This video from YouTube shows a similar technique; honestly you will get the same result if you use something flat but relatively blunt (Arthur/splinter forceps work brilliantly) having first soaked the finger for 10mins+. You can use an 18G needle or (gently!) use a scalpel if you can’t find anything slim and blunt-edged but the idea is not to cut or pierce the skin. Focus on separation of the tissues, as seen below.
In this alternative, Larry Mellick uses a scalpel blade after digital block for a more extensive collection; you get the impression that the blade isn’t being used to cut as much as separate the tissues (although here he is inserting into the eponychium as you now know :-))
Once the pus is out, the pain will improve quite a bit (although not altogether to begin with). Because you aren’t cutting the skin (in my approach), ring block or local anaesthesia is usually unnecessary. You are simply “opening the eponychial cul-de-sac” to allow the pus to escape. You can consider inserting a wick (1cm of 1/4″ gauze) afterwards if you really want to, in order to facilitate ongoing drainage. As you express the last of the pus, you will sometimes get some blood mixed with it which is normal and to be expected considering the vascularity of the finger and the degree inflammation present before you start.
At this point I usually advise the patient to follow the same technique four times/day and, with careful safety netting (particularly advice that it should improve within 24h and to return if the erythema spreads or they feel unwell; I also warn them that if the pus recollects we might need to excise a portion of the nail), I let them go home without antibiotics. A review is pretty sensible although this can usually occur in the community rather than ED. This is an approach I have adopted from my ENP colleagues – and definitely a study I need to do, given the paucity of published evidence therein (if you fancy being a co-author, get in touch and let’s make it happen!).
Some practitioners use topical antibiotics for these patients and there is some evidence that if you are going to give topical antibiotics, there is some (weak) evidence that adding a topical steroid (betamethasone) to your fusidic acid might speed up resolution of pain. I do tend to send a pus swab off if I get some good stuff out – particularly for those immunocompromised patients I’m going to treat with antibiotics from the outset.
The other common management strategy is to excise a portion of the nail to allow pus drainage. If you are going to be cutting things, do perform a ring or digital block first and allow time for the local anaesthetic to work. Remember from your vast pharmacology knowledge that most local anaesthetics as weak bases and are unable to cross lipid membranes in acidic conditions – so local infiltration of infected tissues does not work (read more here).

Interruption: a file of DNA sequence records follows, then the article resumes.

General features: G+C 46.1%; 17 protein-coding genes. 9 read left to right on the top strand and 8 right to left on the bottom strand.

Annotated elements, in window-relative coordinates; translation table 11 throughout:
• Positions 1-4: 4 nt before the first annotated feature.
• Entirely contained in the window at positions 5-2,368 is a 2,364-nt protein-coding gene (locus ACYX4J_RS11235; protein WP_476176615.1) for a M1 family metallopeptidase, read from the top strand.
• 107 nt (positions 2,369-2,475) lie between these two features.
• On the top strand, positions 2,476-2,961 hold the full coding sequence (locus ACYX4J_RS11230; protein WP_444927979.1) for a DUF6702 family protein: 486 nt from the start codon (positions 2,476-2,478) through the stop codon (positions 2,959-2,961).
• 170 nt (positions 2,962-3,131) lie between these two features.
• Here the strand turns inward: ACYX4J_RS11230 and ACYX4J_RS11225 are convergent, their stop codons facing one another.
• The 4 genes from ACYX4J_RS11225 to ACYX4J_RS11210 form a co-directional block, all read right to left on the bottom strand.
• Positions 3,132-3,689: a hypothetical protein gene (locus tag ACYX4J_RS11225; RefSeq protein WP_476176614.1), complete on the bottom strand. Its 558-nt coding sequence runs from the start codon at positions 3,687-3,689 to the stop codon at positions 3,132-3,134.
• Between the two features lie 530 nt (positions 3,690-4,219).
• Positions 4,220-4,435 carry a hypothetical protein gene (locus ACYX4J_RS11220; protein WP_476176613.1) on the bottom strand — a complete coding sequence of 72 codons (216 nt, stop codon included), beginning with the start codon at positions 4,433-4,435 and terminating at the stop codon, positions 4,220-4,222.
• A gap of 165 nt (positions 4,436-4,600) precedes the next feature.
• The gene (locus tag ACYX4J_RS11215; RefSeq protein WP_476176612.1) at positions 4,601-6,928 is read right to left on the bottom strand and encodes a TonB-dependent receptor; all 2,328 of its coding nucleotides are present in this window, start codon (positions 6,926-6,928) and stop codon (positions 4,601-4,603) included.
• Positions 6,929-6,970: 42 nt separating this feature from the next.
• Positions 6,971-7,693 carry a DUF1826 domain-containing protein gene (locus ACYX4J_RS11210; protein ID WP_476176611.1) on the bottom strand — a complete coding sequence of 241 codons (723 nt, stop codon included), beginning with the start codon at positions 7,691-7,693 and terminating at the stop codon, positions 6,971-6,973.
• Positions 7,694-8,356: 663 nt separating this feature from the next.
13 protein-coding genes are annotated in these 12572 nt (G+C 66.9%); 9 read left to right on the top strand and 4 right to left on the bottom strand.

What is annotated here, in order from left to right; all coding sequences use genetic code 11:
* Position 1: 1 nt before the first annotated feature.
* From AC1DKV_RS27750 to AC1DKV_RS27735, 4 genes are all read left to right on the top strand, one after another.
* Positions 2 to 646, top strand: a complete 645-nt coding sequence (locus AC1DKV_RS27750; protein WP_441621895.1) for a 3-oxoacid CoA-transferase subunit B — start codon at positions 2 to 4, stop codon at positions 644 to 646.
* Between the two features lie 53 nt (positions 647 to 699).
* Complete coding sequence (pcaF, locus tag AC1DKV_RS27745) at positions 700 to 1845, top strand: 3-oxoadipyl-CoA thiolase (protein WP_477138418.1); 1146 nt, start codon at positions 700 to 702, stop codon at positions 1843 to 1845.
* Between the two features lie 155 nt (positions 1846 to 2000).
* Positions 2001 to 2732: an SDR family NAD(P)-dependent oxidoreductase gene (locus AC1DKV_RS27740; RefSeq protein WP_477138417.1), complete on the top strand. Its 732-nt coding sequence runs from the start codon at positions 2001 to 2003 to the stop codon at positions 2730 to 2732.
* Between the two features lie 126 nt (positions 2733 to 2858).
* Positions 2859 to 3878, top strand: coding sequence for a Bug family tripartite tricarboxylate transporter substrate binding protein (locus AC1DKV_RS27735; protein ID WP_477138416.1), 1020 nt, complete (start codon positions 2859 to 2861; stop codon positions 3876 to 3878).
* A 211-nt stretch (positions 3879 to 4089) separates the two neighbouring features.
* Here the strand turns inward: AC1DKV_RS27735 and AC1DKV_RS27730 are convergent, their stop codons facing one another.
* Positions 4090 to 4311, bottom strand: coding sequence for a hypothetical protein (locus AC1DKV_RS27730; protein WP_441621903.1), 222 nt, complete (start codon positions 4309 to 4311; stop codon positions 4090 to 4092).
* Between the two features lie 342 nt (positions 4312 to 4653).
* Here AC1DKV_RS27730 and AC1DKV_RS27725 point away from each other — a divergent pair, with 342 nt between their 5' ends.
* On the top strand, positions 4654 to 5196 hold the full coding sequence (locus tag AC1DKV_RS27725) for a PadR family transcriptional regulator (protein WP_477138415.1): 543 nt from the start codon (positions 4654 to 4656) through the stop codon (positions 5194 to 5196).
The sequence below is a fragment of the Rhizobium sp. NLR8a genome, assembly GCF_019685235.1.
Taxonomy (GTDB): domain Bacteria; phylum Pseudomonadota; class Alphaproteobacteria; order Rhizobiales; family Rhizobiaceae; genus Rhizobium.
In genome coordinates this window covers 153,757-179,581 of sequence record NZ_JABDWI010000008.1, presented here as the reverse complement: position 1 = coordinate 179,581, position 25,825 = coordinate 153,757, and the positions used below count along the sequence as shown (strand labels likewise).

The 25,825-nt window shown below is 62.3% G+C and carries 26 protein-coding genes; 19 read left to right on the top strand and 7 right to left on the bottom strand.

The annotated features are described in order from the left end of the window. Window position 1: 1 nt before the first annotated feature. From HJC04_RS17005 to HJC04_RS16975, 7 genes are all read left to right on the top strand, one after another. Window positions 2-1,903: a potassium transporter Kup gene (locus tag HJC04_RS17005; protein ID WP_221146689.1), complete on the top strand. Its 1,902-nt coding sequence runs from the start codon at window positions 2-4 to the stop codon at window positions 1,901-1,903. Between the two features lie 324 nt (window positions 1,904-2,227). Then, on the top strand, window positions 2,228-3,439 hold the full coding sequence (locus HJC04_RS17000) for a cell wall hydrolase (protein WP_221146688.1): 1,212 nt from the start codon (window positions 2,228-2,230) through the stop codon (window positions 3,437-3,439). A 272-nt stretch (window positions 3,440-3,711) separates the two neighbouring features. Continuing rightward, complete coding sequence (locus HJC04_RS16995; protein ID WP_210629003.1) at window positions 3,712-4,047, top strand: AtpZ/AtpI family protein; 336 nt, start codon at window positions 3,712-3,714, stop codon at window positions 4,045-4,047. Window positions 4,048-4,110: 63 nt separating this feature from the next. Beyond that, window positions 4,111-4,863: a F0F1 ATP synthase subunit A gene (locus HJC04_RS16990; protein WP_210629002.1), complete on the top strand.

Then perform the same steps as above or make a small incision into the swollen skin overlying the collection of pus, with or without the addition of excision of 3-5mm of the width of the nail (note – I have never done this in clinical practice as separating the nail from the skin seems to work effectively to release pus for the patients I have seen. If you genuinely think excision of the nail might be required, this would probably be better dealt with by a hand surgeon). If you are incising you might consider putting in a wick: a thin piece of sterile gauze will suffice although the jury is out on whether this is a useful intervention in itself (I’ll be looking out for the results of this study on wick vs packing for abscess care).
Of course, we sometimes see patients at a second presentation, after simple therapies have failed. It is probably worth considering both antibiotic therapy for those patients – although we can discuss with them the risks and benefits of antibiotic therapy in an evidence-light area. I only really consider oral antibiotics in the presence of associated cellulitis or in immunosuppressed patients as simple paronychia will improve as soon as the pus is released. Antibiotics with Staphylococcal cover, such as flucloxacillin, are a reasonable first line therapy although it might be worth sending some of that pus off for culture if you can and instead prescribing co-amoxiclav or clindamycin as MRSA does occur and anaerobes may be responsible in nail-biters and finger- or thumb-suckers. Just to reiterate, sending a pus swab off if you’re treating with antibiotics (and perhaps even if you aren’t) might help you further down the line.